The past is a strange and distant country, and we are refugees with no right of return. J. Stephen Brantley’s new play 83 Down playing at Under St. Marks is a postcard from that country. On one side is a montage of evocative images – Duran Duran posters, car telephones, TV top cable boxes, Ronald Reagan’s avuncular smile – and on the other side is a cryptic prophecy that reads: pleasure is punishment; freedom is bondage.
It is December 31st 1983, one hour before midnight, and Martin, a student at an obscure Long Island community college and avid bird watcher, is asleep in his bed. His bedroom is a (paradoxically cramped) finished basement in his parents’ sprawling, nouveaux-riche Montauk mansion. Dina, Martin’s best friend from high school, and her two nefarious confederates, Stuart and Tony, burst in like three evil fairies of the apocalypse to help Martin celebrate the New Year. Dina is a wannabe Dietrich-esque video vamp; Tony is an Italian-American roughneck; and Stuart is a hunky, bi-sexual, post-punk, New Romantic searching for the TV sound. They are refugees from The City – where real life happens – and they brought with them trouble, destruction, and its attendant jouissance.
Martin is trapped safe physically, mentally, and emotionally in the snug confines of his parents’ basement. He is protected by his intellect, his money, and his culture, which conspire to shield him from the orgiastic madness of the world. The merry pranksters invade Martin’s bunker like Reagan invaded Granada – either to liberate or destroy it, and they don’t care which. Tony wants to steal Martin’s money; Stuart wants to take his chastity; and Dina wants to say her last goodbye to youth and optimism. She tells Martin the three of them are running from the mob and the law, and they won’t stop till they get to Mexico.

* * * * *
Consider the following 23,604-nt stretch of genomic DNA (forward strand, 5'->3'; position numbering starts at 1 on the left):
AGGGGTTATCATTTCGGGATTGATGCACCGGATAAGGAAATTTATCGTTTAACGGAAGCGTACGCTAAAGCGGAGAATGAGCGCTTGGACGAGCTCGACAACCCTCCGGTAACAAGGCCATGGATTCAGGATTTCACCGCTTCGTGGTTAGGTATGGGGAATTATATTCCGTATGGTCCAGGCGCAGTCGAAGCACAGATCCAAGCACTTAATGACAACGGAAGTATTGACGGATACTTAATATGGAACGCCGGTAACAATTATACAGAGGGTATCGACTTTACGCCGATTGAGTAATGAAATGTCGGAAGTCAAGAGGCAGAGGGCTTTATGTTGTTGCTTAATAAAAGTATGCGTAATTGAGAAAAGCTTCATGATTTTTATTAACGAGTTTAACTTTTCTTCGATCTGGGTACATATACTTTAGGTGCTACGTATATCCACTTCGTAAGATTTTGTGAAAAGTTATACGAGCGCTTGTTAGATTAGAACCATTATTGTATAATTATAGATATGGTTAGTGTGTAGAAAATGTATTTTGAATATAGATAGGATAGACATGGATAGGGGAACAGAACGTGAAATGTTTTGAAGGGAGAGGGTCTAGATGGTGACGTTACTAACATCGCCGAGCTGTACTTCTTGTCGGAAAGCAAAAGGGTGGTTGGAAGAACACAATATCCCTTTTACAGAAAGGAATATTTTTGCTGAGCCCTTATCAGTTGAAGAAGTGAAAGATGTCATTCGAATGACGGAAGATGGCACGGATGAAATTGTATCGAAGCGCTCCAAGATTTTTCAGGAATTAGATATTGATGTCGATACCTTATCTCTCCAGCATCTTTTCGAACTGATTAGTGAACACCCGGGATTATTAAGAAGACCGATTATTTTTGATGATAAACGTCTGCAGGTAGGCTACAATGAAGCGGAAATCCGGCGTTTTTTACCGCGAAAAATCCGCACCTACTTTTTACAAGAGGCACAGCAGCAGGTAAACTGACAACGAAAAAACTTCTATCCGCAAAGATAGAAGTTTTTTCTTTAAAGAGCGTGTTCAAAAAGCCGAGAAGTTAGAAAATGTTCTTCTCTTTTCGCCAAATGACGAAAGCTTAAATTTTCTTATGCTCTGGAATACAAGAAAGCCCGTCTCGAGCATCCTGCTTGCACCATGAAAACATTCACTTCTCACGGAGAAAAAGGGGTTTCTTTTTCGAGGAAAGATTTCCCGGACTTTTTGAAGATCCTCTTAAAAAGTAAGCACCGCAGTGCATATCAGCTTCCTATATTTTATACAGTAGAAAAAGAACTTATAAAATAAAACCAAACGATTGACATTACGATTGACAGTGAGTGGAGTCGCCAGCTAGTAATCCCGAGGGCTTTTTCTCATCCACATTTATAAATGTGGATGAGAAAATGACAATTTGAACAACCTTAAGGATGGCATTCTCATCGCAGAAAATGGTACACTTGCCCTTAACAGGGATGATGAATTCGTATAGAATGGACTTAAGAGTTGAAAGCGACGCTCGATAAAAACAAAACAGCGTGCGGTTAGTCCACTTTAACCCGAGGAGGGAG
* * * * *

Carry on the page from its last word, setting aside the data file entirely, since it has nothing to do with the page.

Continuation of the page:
And of course Martin yearns for liberation too. He also desperately wants a way out of innocence, but he’s too smart to do it the way Dina and her evil imps did, with cheap thrills and fast money. If 83 Down is Martin’s nostalgic reverie, he is having it as a successful, professional gay man, living in Manhattan, making his killing by selling financial weapons of mass destruction.
Nostalgic reverie aside, 83 Down is a closet story dressed in coming-of-age drag. The direction is tight, and the actors keep the intensity high for a full hour. This is, without a doubt, edge-of-your-seat theater. Bryan Kaplan as Tony is Brando-as-Kowalski – murderously insecure and dangerously wired. Melody Bates’s evocation of the sexy-pathetic ruined party girl is right on. Brian Miskell’s cringing naïveté mitigates the basic passivity of his character, making his ultimate transformation from wilting wall flower to gun wielding bitch nearly believable. Ian Holcomb’s Stuart is electric and sexy. His seductiveness is a necessary and properly balanced counterweight to Tony’s bluster.
As I walked out of the theater and down 1st avenue, I thought about the closing of the Mars Bar, the gentrification of the East Village, and the passing away of the city that was home to Dina, Stuart, Tony, and (eventually) Martin. That city, seen from a distance, shrouded in the mists of memory, was a glamorous emanation, like Dietrich in Blonde Venus. When we lived in it, the past seemed like a prison we desperately needed to escape. But now that we have our freedom, like Martin, we see that the past was freedom, full of hope, opportunity, and the future. It had the urgency of now that we only recover from old songs, photos, and postcards like 83 Down.